Minority languages crucial part of nation’s linguistic heritage - Experts

01 Jan 2024 07:00pm
Wikipedia volunteer writing down words used by Mendriq Orang Asli community in Kampung Lah. Photo by Bernama
Wikipedia volunteer writing down words used by Mendriq Orang Asli community in Kampung Lah. Photo by Bernama
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GUA MUSANG - Safeguarding and revitalising Malaysia’s minority languages deserve serious attention as they constitute a part of the nation’s rich cultural heritage that future generations must be aware of.

Globally, language experts estimate that some 6,000 languages, most of them oral languages spoken by minority groups, face extinction in the next 100 years or so.

In Malaysia, about 80 per cent of the estimated 137 languages spoken in the country comprise indigenous languages, including Mendriq which is expected to vanish in 20 years if no efforts are taken to preserve it.

Mendriq is the ancestral language of the Mendriq Orang Asli community, a minority subgroup of the Negrito group (which is one of the three main Orang Asli groups in Peninsular Malaysia, the other two being Senoi and Proto-Malay).

Over the years, it became increasingly challenging for the Mendriq elders to preserve their native language as their tribe is dwindling in size with only 600 of them left now, all of them dwelling in Kelantan in three locations, Kampung Kuala Lah in Gua Musang and Kampung Pasir Linggi and Sungai Tako in Kuala Krai.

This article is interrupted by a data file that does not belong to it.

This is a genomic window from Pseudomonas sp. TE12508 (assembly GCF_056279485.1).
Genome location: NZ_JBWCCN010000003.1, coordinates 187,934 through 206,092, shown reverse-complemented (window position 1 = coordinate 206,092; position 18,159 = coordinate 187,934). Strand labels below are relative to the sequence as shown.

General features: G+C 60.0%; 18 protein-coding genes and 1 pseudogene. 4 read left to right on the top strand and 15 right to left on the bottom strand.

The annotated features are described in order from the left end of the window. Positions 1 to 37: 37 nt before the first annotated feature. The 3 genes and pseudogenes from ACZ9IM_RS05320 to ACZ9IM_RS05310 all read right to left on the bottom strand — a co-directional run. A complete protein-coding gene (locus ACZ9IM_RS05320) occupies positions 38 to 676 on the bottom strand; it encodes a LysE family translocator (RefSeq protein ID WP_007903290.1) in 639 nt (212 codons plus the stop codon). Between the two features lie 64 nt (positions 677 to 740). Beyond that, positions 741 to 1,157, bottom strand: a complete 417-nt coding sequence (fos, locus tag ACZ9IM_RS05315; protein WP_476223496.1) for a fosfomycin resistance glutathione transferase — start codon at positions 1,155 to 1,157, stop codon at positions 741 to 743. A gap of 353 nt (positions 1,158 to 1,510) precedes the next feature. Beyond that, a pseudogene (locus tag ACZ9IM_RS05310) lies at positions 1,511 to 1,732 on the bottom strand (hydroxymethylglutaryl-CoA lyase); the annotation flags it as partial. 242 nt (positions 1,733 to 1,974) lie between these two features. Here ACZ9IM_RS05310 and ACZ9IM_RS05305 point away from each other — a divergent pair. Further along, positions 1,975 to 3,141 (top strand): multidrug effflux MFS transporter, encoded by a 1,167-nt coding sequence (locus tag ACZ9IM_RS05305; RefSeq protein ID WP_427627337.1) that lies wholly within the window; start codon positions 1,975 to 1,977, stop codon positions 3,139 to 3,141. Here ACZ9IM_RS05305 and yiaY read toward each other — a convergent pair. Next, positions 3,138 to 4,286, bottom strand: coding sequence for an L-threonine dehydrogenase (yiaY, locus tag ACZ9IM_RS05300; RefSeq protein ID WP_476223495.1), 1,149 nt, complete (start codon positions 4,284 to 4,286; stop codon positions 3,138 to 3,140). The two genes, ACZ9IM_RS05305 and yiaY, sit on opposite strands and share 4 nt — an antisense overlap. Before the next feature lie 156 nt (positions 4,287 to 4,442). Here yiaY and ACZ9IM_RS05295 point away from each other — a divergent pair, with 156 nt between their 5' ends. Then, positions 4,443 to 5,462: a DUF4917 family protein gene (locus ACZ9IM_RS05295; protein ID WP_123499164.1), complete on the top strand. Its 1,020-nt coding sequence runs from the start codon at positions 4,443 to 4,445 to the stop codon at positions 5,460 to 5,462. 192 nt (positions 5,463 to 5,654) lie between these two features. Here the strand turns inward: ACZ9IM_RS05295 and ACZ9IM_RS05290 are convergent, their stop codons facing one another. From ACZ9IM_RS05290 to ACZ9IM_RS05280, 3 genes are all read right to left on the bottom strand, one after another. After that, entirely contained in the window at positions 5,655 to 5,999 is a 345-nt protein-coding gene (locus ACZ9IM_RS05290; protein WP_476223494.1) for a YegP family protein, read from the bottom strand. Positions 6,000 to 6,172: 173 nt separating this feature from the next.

Associate Prof Dr Salinah Jaafar, a senior lecturer at the Malay Linguistics Department, Academy of Malay Studies, Universiti Malaya, said among the efforts that can be taken to preserve and sustain the languages of minority communities is documenting all forms of the languages in digital formats that can be easily accessed by researchers, users and language enthusiasts.

"Apart from that, there must also be efforts to rekindle minority languages through cultural and artistic activities so that both local and international communities are aware of their existence. These languages are, after all, a part of the nation’s linguistic heritage that must be preserved and recorded for the reference of our future generations,” she said.

Salinah said based on a study titled "Proto-Malay Orang Asli Language: Language or Malay Dialect?” carried out by academics from her department in 2014, it was found that a significant number of dialects and languages used by minority communities in this region originated from the same language family, namely the Austronesian family - they were related to each other and shared similarities in social and cultural characteristics.